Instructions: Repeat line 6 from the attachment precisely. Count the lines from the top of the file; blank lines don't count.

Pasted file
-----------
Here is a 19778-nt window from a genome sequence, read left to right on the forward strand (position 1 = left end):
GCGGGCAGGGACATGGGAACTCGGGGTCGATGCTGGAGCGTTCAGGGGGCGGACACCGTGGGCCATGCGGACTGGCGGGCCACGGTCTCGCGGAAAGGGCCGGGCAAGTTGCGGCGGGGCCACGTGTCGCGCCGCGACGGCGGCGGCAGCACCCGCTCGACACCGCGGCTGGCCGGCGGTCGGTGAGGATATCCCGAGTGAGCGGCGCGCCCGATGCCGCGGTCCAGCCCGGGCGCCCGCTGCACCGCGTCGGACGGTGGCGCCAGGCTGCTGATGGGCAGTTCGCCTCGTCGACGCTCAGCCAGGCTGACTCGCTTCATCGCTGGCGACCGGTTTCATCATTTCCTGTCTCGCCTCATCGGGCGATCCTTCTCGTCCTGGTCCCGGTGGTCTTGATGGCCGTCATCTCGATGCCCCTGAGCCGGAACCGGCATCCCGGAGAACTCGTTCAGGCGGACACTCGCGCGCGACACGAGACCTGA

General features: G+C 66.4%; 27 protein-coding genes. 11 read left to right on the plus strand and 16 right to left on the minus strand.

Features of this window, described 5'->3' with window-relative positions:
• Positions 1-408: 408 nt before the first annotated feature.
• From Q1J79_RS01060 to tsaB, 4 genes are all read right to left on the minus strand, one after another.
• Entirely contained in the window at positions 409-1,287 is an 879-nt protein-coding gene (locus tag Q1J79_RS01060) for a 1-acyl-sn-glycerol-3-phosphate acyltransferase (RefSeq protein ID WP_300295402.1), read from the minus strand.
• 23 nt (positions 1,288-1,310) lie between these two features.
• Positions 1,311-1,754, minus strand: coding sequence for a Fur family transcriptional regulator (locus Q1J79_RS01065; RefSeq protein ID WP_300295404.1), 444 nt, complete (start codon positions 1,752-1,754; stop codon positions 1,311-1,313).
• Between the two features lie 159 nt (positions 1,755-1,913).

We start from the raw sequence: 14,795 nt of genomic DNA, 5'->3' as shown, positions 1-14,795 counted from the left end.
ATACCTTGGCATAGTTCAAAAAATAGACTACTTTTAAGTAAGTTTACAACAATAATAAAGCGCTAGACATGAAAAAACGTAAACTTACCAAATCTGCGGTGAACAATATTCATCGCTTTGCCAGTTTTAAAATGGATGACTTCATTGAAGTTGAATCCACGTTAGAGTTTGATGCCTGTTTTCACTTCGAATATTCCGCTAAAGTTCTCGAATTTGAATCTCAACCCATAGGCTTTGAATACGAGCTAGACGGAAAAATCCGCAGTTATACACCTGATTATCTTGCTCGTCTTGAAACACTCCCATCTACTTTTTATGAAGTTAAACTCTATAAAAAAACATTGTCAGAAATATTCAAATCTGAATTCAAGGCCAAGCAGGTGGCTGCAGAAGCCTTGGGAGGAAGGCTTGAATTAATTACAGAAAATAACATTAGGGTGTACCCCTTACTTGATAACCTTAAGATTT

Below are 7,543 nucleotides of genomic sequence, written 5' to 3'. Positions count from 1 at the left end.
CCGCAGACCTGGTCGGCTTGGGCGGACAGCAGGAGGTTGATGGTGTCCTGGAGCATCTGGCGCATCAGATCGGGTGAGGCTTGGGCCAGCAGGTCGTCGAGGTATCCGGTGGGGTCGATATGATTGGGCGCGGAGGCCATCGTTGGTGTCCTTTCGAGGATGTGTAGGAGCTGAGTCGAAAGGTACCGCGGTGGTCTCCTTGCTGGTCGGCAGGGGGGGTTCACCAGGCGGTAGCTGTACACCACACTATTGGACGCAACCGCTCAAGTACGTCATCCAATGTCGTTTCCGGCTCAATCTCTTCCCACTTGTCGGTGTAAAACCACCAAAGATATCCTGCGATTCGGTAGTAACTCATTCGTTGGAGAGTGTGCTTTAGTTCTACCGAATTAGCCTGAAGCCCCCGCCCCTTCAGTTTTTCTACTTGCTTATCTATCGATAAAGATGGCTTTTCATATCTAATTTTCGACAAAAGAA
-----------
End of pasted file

• From Q1J79_RS01060 to tsaB, 4 genes are all read right to left on the minus strand, one after another.